“When student work culminates in a genuine product for an authentic audience, it makes a world of difference.”
In a post for ASCD titled the “Power of Audience”, Steven writes that the “most effective way to engage students in learning is to create an authentic audience, giving them a sense that someone else (besides teachers and parents) cares about their work”. This authenticity gives the work purpose. It provides external pressures, constraints and challenges and gives the learner a ‘real’ platform to present to.
For Year 7 Multimedia students, the real audience is teachers. Now how is that different from the every day? Well for these young designers, the audience is the TeachTechPlay conference attendees. The design brief is simple.
On the 7th and 8th of April, Ivanhoe Grammar School is hosting a large technology conference called the TeachTechPlay conference
Your design brief is to design a keepsake for the TeachTechPlay showbag. The piece should be an original idea that represents you. The keepsake is to look complete on its own but also needs to be able to connect with another original component and look complete. The size and durability of the keepsake are very important. Teachers who attend will each receive an original keepsake and be required to find the other matching piece. This game will assist them with introducing themselves to each other and getting to know new people.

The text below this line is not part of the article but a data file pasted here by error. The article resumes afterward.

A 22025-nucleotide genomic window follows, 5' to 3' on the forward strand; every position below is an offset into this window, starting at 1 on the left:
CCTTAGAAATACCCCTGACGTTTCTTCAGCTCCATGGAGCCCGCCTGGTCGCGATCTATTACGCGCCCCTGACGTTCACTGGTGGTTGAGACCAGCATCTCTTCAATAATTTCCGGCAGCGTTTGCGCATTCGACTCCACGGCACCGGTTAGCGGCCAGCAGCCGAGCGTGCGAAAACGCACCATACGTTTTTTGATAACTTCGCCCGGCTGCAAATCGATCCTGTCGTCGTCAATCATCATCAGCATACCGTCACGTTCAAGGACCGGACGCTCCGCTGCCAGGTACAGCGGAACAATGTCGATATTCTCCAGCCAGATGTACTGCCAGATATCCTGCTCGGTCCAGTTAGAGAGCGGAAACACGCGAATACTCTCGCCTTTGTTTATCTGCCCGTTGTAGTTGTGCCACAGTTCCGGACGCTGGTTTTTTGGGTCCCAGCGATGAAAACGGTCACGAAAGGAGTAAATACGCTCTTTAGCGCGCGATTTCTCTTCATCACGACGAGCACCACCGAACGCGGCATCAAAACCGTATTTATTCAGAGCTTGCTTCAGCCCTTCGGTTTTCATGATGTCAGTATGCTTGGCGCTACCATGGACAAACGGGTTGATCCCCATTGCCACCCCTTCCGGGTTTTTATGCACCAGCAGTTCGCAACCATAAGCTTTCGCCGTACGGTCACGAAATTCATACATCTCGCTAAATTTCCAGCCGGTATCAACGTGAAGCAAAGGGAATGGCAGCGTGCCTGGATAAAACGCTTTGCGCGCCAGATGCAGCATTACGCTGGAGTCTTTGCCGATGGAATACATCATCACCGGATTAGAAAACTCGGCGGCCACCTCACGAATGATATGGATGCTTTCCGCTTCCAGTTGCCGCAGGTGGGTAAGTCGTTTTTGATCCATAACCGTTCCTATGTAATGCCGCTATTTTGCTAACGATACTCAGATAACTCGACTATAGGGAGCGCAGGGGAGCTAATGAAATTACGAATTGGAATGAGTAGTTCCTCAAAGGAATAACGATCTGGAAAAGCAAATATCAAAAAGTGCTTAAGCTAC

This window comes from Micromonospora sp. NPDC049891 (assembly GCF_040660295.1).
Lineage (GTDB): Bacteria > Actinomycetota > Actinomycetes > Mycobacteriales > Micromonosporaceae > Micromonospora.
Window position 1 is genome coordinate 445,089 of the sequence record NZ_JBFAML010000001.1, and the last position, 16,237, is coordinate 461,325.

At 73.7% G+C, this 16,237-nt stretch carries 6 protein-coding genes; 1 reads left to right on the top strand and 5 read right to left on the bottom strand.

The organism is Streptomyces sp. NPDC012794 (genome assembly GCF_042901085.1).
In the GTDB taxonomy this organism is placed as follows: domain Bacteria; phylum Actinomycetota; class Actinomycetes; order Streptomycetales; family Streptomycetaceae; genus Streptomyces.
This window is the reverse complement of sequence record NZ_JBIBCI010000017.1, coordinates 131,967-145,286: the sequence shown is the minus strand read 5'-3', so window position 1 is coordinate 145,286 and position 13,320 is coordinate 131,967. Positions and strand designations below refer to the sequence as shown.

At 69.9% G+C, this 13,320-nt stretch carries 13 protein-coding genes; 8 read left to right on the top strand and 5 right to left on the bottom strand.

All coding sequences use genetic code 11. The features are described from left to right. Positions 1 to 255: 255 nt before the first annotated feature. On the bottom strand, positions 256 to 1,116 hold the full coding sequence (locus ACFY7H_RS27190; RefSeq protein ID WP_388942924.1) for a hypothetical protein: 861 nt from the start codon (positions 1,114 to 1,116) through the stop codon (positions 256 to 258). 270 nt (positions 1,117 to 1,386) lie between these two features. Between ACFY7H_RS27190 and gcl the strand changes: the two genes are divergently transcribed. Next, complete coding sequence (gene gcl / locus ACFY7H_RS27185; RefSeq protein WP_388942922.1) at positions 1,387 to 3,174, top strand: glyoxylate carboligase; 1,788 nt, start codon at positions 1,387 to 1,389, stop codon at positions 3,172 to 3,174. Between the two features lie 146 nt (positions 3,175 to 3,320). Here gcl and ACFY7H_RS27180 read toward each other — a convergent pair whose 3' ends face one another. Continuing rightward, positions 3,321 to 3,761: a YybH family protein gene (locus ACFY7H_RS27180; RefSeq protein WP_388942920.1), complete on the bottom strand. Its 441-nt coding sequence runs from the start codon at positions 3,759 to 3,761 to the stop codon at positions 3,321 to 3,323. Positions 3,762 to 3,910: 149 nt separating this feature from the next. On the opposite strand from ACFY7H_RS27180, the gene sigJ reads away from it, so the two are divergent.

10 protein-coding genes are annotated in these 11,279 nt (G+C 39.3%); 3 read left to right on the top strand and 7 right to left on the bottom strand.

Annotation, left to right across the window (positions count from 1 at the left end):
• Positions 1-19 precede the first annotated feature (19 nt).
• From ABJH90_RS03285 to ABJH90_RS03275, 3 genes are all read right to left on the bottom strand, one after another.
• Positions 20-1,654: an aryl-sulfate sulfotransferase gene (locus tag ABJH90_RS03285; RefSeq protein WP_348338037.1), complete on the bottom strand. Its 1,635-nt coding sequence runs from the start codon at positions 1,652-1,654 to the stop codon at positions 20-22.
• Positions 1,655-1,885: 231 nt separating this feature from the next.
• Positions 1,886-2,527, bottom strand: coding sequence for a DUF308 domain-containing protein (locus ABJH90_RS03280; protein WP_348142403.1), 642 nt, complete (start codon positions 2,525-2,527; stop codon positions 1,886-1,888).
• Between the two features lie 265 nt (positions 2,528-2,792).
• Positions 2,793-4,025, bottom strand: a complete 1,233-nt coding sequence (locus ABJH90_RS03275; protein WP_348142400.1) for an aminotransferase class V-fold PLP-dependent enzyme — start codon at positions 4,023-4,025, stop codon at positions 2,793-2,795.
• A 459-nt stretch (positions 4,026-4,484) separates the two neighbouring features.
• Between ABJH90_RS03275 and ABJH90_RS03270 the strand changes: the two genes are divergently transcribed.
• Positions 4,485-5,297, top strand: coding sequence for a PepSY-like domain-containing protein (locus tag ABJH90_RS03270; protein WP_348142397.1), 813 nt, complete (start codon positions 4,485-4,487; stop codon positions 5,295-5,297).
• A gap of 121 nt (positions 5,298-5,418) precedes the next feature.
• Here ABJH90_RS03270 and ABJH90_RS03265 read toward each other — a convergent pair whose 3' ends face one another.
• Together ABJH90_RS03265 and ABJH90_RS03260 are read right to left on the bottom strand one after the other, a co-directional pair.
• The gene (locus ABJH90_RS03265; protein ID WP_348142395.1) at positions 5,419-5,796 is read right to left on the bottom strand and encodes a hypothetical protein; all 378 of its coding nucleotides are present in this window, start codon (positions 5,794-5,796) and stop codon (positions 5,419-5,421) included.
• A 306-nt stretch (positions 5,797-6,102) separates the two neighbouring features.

Students are then stepped through a design thinking process to develop this keepsake. A collaborative OneNote notebook created through OneNote Class Notebook creator assists with capturing student thoughts, ideas, reflections as well as providing a 24/7 conduit for feedback from the teacher and from peers.
This Thinker’s notebook is made all the more powerful as students are using their Surface Pro 4 laptops to sketch, annotate and expand on ideas. Below is a fantastic example of thinking evolution.
The idea map completes the research phase of the process. From here students are using Pinterest inspiration boards to assist the generation of ideas. They are then required to revisit their idea map and flesh out further connections and to dig deeper with their learning. 2D & 3D prototypes are then developed using sketching (OneNote or on glass/whiteboards, playdough and polymorph pellets. This rapid prototyping method really assists with the development and extension of ideas. Often students have to completely pivot away from an initial idea. Students have been using Tinkercad (a great free 3d modelling website), Perler beads and Makerbots to create and develop their concepts. The below video gives you a little insight into the marvellous work taking place.
The deadline for this project is very real and there may be students who can’t meet the deadline. This is a real world experience. The power of the process is that it is an incredibly engaging medium for students. I have a metric that gauges this interest and ownership. It is the number of students who ask (and do) drop in during lunchtime to keep working on their pieces. As it currently stands, we are at +7.